Programmatic Buying: The Honeymoon’s Over
Banner ads, more commonly known as display, have evolved mightily since they were first used. Essentially, the advent of programmatic around the 2010s significantly changed the way advertisers and agencies bought, managed, optimized and measured placements in this medium. On the publishers’ side, the impact has been seen in their business models and the ways they monetize their sites. For users, it’s their digital experience that has been the most affected. This medium, considered by many to be the unloved stepchild of Internet advertising, has left no one indifferent, and its current situation begs the question of what the future will hold. Here is a recap of the current state of programmatic buying and how it might evolve in the digital ecosystem.
After years of booming growth, we’re finally starting to see investments in programmatic buying reach a plateau. According to eMarketer, more than 86% of digital ad spending is done via programmatic buying. From this we can deduce that we’ve developed a powerful dependence on this method of buying, to the point that no one even questions it anymore. We’ve been in a real honeymoon phase, where programmatic has been considered a fast, effective, miracle solution to reach high quality inexpensive audiences. In contrast, our dependency on programmatic buying has had the considerable negative effect of weakening, in a substantial way, the Canadian advertising ecosystem. Essentially, the dramatic decline in CPMs (cost per thousand impressions) has had such an impact on publishers’ revenues that they’ve had no choice but to increase the ad inventory available on each page, to the detriment of the user experience. And as for users, there is a rising tide of insistence that stricter standards be imposed on the use of their personal data. That aside, the most recent changes in the industry, particularly in terms of the management of user data, are sure to force major changes to the programmatic industry, and the revolution is right around the corner.
Apple got the ball rolling in fall 2018 with the implementation of Intelligent Tracking Prevention (ITP), a setting change that put the brakes on the use of third-party cookies in Safari. A short time later, Mozilla Firefox moved in the same direction with the addition of Enhanced Tracking Protection. One year later, the functionality became activated by default. More recently, Google announced the end of third-party cookies in Chrome as of 2022. Considering these three browsers hold a more than 85% market share, it’s safe to say that in a sense, the death of third-party cookies is imminent.
However, Google won’t abandon the advertising game like Apple and Firefox. That probably goes without saying, since Google’s main revenue source is advertising. The company is hoping to use its API-driven Privacy Sandbox to help compensate for the loss of third-party cookies. The goal is to use APIs to measure conversions and potentially to supply audiences to programmatic ad suppliers through the tool. It will be very interesting to see the various ways this huge change will impact the industry. How will publishers’ ad revenue be impacted? How will this affect the quality of audiences available to advertisers? Will there even still be audiences available? Will attribution be affected? Will view-throughs survive? How will Google benefit from this change once it has an even greater stranglehold on the data generated through its Chrome browser? In short, there are still many unanswered questions and it will be very interesting to see this situation unfold up close.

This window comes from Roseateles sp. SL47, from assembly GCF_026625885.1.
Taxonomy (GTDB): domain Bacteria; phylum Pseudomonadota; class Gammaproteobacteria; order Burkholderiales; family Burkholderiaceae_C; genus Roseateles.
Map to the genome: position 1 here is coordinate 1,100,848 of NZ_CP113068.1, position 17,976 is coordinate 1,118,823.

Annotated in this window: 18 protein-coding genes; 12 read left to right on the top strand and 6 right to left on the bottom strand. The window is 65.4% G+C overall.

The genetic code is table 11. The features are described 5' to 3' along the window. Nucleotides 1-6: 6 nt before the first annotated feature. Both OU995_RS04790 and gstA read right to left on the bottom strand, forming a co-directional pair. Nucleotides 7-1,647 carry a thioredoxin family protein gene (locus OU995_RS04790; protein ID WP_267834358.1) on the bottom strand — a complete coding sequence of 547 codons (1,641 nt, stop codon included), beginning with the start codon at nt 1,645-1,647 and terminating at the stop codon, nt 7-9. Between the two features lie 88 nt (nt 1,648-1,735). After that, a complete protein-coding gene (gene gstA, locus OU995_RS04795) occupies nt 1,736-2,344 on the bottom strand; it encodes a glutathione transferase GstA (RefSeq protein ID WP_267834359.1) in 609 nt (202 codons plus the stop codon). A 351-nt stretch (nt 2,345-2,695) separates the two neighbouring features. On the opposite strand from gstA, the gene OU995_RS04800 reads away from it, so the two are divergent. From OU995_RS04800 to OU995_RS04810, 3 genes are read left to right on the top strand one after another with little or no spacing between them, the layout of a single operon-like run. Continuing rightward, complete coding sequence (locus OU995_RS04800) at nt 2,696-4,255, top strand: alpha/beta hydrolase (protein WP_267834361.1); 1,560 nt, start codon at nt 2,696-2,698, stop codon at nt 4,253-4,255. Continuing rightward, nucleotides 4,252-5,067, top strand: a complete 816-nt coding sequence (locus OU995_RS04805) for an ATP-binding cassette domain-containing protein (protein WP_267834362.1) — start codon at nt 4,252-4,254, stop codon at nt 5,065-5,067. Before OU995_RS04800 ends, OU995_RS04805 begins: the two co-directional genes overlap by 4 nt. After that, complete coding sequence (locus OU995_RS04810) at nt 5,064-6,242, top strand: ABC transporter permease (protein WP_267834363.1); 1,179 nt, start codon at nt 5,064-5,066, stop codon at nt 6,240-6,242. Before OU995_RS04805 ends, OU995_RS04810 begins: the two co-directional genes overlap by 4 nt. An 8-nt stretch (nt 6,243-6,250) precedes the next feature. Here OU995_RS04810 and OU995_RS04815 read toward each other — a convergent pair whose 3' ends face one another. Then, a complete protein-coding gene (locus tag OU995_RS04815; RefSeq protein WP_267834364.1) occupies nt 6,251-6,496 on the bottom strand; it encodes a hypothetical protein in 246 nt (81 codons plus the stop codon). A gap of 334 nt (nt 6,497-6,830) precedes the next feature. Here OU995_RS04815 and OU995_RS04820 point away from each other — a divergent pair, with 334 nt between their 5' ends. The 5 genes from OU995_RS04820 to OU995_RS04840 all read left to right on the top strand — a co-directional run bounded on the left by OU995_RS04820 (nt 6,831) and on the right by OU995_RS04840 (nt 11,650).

All these recent changes have gotten us thinking about our approach to display buying. For years now, many of us have dropped contextual media buying (targeting environments/sites) in favour of buying third-party audiences, which was considered to be a faster, more efficient solution. However, we forgot a very important factor in this type of media purchase: it’s very difficult to maintain control over the quality of the placement environment. On the one hand, placement exclusion lists don’t guarantee total control, and on the other, combining inclusion lists with audiences has the inevitable impact of greatly reducing potential reach. In contrast, contextual buying can guarantee good placements that maximize the visibility and reach of a display initiative.
You can draw a parallel between our approach to display buying and nutrition. Fast food and microwave dinners are fast and efficient, but would you consider a diet made up entirely of these foods to be healthy and well-balanced? The answer is obvious. It’s the variety in our diet that makes it healthy and well-balanced, and we should be taking the same approach to planning and executing display purchases.
In conclusion, we are witnessing major changes that are affecting display advertising. For display, programmatic buying seems to have reached its limits, and users’ sensitivity to the use of personal data has forced the major players to implement mechanisms that will completely shake up the way advertising audiences are bought and used. It will be up to the digital experts to find alternatives so that advertisers can still reach their business goals. After years of smooth sailing, the wake-up call has arrived and the honeymoon is over!
It’s now time to return to a healthy, balanced regimen, to introduce more contextual buying into our digital media campaigns and to pay attention to the changes that will be imposed on us by the disappearance of third-party cookies. We are spoiled in terms of the initiatives we run in Quebec and Canada, because we have a strong media ecosystem here. This is even more true for our provincial campaigns. In addition, Quebec media outlets have long been saying loud and clear that they need advertisers, that without them, they can’t survive in the face of the giants of the web. Now it’s up to us to extend a hand to them.